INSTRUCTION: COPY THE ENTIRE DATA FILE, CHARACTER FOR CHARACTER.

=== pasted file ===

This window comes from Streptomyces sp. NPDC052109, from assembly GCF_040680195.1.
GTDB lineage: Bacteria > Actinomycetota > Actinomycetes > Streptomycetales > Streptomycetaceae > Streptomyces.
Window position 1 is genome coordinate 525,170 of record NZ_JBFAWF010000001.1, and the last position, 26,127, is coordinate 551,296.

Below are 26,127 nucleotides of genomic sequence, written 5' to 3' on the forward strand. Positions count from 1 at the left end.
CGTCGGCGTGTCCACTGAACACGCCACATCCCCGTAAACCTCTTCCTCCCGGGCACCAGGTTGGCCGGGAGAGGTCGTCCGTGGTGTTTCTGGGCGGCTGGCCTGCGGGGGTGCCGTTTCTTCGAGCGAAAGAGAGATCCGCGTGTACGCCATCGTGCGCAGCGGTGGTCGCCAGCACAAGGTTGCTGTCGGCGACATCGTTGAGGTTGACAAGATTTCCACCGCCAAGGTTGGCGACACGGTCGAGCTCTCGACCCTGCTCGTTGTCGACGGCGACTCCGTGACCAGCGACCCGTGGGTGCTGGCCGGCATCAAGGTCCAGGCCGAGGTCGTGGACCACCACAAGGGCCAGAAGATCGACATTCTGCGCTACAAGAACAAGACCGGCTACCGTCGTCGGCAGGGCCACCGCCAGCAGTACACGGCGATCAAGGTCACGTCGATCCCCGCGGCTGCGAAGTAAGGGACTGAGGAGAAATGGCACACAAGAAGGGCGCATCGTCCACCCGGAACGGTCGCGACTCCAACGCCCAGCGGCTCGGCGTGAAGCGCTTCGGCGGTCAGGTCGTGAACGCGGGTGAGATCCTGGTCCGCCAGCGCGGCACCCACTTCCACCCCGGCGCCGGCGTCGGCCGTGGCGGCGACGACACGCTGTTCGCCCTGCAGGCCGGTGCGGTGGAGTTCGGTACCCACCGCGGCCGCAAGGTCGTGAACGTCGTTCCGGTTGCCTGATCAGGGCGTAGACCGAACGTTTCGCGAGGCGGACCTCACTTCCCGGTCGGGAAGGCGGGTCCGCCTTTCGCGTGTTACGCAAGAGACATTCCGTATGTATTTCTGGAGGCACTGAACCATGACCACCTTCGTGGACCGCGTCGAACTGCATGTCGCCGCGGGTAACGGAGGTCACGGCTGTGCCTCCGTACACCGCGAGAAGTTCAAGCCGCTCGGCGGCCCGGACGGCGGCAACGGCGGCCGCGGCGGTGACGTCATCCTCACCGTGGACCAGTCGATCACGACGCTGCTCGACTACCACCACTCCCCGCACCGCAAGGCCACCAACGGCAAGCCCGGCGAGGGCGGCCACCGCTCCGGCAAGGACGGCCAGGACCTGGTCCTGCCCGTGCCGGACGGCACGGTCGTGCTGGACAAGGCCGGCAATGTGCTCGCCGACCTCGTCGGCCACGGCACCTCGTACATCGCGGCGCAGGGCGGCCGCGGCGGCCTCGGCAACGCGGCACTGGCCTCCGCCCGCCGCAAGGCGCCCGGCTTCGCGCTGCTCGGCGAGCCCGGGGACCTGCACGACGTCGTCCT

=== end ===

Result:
This window comes from Streptomyces sp. NPDC052109, from assembly GCF_040680195.1.
GTDB lineage: Bacteria > Actinomycetota > Actinomycetes > Streptomycetales > Streptomycetaceae > Streptomyces.
Window position 1 is genome coordinate 525,170 of record NZ_JBFAWF010000001.1, and the last position, 26,127, is coordinate 551,296.

Below are 26,127 nucleotides of genomic sequence, written 5' to 3' on the forward strand. Positions count from 1 at the left end.
CGTCGGCGTGTCCACTGAACACGCCACATCCCCGTAAACCTCTTCCTCCCGGGCACCAGGTTGGCCGGGAGAGGTCGTCCGTGGTGTTTCTGGGCGGCTGGCCTGCGGGGGTGCCGTTTCTTCGAGCGAAAGAGAGATCCGCGTGTACGCCATCGTGCGCAGCGGTGGTCGCCAGCACAAGGTTGCTGTCGGCGACATCGTTGAGGTTGACAAGATTTCCACCGCCAAGGTTGGCGACACGGTCGAGCTCTCGACCCTGCTCGTTGTCGACGGCGACTCCGTGACCAGCGACCCGTGGGTGCTGGCCGGCATCAAGGTCCAGGCCGAGGTCGTGGACCACCACAAGGGCCAGAAGATCGACATTCTGCGCTACAAGAACAAGACCGGCTACCGTCGTCGGCAGGGCCACCGCCAGCAGTACACGGCGATCAAGGTCACGTCGATCCCCGCGGCTGCGAAGTAAGGGACTGAGGAGAAATGGCACACAAGAAGGGCGCATCGTCCACCCGGAACGGTCGCGACTCCAACGCCCAGCGGCTCGGCGTGAAGCGCTTCGGCGGTCAGGTCGTGAACGCGGGTGAGATCCTGGTCCGCCAGCGCGGCACCCACTTCCACCCCGGCGCCGGCGTCGGCCGTGGCGGCGACGACACGCTGTTCGCCCTGCAGGCCGGTGCGGTGGAGTTCGGTACCCACCGCGGCCGCAAGGTCGTGAACGTCGTTCCGGTTGCCTGATCAGGGCGTAGACCGAACGTTTCGCGAGGCGGACCTCACTTCCCGGTCGGGAAGGCGGGTCCGCCTTTCGCGTGTTACGCAAGAGACATTCCGTATGTATTTCTGGAGGCACTGAACCATGACCACCTTCGTGGACCGCGTCGAACTGCATGTCGCCGCGGGTAACGGAGGTCACGGCTGTGCCTCCGTACACCGCGAGAAGTTCAAGCCGCTCGGCGGCCCGGACGGCGGCAACGGCGGCCGCGGCGGTGACGTCATCCTCACCGTGGACCAGTCGATCACGACGCTGCTCGACTACCACCACTCCCCGCACCGCAAGGCCACCAACGGCAAGCCCGGCGAGGGCGGCCACCGCTCCGGCAAGGACGGCCAGGACCTGGTCCTGCCCGTGCCGGACGGCACGGTCGTGCTGGACAAGGCCGGCAATGTGCTCGCCGACCTCGTCGGCCACGGCACCTCGTACATCGCGGCGCAGGGCGGCCGCGGCGGCCTCGGCAACGCGGCACTGGCCTCCGCCCGCCGCAAGGCGCCCGGCTTCGCGCTGCTCGGCGAGCCCGGGGACCTGCACGACGTCGTCCT